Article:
Vol. 51, No. 2 January 2014 .pdf version
INSIDE THIS ISSUE ...
Kirk Wessler: Let officials explain themselves
Joe Mitch: SiriusXM, CBSSports.com are partners
Dana O'Neil: Patience will prevail over pontification
Ed Graney: As always, tough choices abound
Jerardi, Lapides, Norwood are Hall of Famers
Record-setting number of entries in best-writing contest
Lodge Notes: Gould leaves Sun-Times

Kirk Wessler

It's time for NCAA to let officials explain themselves

By KIRK WESSLER / Peoria Journal-Star
USBWA President
kwessler@pjstar.com

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I was covering Game 3 of the World Series when all hell broke loose and ended like no Series game before it. An out at the plate was followed by a wild throw to third, a baserunner sliding, the third baseman falling, the runner stumbling over the third baseman before trying to score, a throw home, another slide, a tag and an obstruction call that ruled the runner safe with the winning run.

What the heck did we just see?

To help us out more important, to help the fans understand Major League Baseball brought three umpires to a postgame news conference. They answered questions and explained in detail what they had observed and the rules that governed the arcane situation on the field.

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Later, after filing a column and blog, an idea popped into my head. Wouldn't it be nice to have postgame pressers with officials after NCAA basketball tournament games, a good number of which every spring involve controversial calls? Crazy, I know. But crazy only because we can't imagine the NCAA or the society of referees agreeing to something so practical.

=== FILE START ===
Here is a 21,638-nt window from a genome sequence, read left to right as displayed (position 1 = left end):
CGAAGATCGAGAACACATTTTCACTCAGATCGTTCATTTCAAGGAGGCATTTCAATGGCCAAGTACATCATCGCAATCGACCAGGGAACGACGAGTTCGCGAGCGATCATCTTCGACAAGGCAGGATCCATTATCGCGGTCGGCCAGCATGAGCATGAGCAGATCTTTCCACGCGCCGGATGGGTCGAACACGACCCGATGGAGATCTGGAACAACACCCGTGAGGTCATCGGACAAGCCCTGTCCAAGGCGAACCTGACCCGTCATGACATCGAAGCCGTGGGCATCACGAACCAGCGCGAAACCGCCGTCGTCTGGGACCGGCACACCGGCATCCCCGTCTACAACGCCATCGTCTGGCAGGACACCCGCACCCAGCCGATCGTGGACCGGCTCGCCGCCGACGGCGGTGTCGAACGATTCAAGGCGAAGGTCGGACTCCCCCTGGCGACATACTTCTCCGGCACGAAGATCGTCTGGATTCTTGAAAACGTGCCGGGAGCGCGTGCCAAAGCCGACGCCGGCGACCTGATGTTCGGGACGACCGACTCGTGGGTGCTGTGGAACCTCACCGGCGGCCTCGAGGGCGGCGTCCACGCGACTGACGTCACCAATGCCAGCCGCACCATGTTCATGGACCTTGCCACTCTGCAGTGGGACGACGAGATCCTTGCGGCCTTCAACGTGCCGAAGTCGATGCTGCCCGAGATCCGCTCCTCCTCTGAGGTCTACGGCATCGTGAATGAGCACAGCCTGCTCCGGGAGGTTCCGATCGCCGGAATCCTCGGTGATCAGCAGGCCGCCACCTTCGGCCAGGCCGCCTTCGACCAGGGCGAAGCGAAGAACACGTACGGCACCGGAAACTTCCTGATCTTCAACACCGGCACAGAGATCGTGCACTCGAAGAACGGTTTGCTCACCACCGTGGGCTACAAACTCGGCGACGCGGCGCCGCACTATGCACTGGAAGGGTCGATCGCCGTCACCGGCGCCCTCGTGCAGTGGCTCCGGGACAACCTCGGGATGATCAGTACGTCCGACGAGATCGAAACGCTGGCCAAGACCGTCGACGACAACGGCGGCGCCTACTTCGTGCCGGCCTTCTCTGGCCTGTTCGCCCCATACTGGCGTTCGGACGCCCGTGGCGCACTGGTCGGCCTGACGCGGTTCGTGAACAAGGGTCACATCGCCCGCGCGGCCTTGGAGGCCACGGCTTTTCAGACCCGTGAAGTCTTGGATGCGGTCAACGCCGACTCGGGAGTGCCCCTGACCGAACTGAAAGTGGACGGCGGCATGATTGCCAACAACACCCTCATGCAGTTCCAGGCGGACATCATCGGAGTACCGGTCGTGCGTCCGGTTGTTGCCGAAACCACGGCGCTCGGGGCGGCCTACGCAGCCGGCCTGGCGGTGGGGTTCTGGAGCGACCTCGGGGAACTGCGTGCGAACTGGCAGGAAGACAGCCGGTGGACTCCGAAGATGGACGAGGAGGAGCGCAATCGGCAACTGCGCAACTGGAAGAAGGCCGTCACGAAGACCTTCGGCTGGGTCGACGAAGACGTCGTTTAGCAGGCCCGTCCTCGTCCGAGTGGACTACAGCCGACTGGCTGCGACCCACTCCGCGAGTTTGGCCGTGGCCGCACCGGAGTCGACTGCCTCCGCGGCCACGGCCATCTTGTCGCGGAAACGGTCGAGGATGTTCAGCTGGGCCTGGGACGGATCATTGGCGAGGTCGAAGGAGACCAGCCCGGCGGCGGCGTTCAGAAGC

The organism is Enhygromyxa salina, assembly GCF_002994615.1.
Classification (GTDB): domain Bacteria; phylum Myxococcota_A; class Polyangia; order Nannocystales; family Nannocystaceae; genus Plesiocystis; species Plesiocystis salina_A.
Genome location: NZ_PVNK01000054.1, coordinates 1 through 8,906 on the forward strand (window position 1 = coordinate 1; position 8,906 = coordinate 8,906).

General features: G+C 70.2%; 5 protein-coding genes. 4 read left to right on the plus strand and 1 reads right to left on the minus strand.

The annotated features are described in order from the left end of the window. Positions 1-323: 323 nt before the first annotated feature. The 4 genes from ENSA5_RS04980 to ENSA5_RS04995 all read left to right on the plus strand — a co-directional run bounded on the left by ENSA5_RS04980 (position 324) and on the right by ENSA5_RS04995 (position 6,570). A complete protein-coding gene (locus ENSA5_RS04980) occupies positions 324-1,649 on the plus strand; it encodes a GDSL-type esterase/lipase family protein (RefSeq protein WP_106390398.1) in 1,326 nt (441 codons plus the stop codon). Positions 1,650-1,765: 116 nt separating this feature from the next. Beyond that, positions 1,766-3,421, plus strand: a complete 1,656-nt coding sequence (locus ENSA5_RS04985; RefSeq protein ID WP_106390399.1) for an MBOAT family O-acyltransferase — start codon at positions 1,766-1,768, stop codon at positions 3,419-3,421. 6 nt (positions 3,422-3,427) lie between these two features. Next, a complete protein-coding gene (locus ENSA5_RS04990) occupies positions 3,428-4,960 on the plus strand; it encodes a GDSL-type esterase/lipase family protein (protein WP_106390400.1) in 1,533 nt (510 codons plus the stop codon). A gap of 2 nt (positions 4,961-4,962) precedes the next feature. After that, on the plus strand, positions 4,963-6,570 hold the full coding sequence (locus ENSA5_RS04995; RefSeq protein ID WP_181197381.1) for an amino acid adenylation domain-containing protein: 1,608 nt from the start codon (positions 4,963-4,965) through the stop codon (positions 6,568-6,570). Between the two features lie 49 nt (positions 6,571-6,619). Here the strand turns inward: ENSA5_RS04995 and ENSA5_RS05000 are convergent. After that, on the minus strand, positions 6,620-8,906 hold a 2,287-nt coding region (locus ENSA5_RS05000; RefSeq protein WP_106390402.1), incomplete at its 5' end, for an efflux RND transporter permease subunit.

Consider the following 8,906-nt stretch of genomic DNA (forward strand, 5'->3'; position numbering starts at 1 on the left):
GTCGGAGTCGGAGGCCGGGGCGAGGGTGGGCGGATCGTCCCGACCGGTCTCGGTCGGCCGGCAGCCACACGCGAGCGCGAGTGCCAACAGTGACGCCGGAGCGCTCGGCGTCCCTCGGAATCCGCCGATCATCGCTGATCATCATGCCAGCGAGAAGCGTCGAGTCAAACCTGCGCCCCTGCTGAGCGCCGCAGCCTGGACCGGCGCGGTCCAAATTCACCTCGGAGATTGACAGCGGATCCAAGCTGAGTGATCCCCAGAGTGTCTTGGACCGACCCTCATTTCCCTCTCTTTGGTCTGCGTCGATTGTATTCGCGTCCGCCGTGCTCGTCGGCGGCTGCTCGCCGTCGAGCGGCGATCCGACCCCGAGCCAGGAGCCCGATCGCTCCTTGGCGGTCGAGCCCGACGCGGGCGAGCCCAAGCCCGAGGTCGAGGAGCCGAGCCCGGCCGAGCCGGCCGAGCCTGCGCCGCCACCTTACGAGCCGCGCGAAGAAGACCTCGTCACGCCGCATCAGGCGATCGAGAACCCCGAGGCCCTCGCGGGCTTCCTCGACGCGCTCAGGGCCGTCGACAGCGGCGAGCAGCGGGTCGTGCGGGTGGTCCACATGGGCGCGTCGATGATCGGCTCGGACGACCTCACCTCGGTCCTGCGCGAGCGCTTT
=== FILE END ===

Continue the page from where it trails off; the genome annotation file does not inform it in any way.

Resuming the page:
Granted, the tournament allows a pool reporter, and thankfully, this season the pool reporter's access to game officials will be restored. But a press conference could provide so much more depth, nuance, clarity and, above all, openness.

That last benefit is ultra-important. When a call, a no-call, a rule interpretation or technical foul in a close game goes unexplained, respect for officials diminishes. Every time a conference issues a nothing statement about an officiating problem, public confidence in the sport is undermined. The games are played in public, before thousands in arenas and millions on television. Coaches and players are called upon to explain themselves, for better or worse.

But officials are afforded secrecy and are accountable only to their supervisors, and that's not right. It also breeds arrogance, and that's worse.

I'm a licensed basketball official with the Illinois High School Association. I try to work as many games as possible within the constraints of my real job. I'm pretty good at tuning out fans, but occasionally a voice will rise above the din and betray ignorance of a rule or situation. Obviously, there are good reasons why I can't stop and address them, and some fans just want to be loud and rude.

Others, perhaps most, would benefit from an explanation. Some fans know me and ask questions the next time they see me. I've heard, "I didn't know that," more than a few times. The other thing is, I'm human and make mistakes. I'll admit when I'm wrong. Sometimes, I'd welcome a postgame podium, but there isn't one.

There should be.

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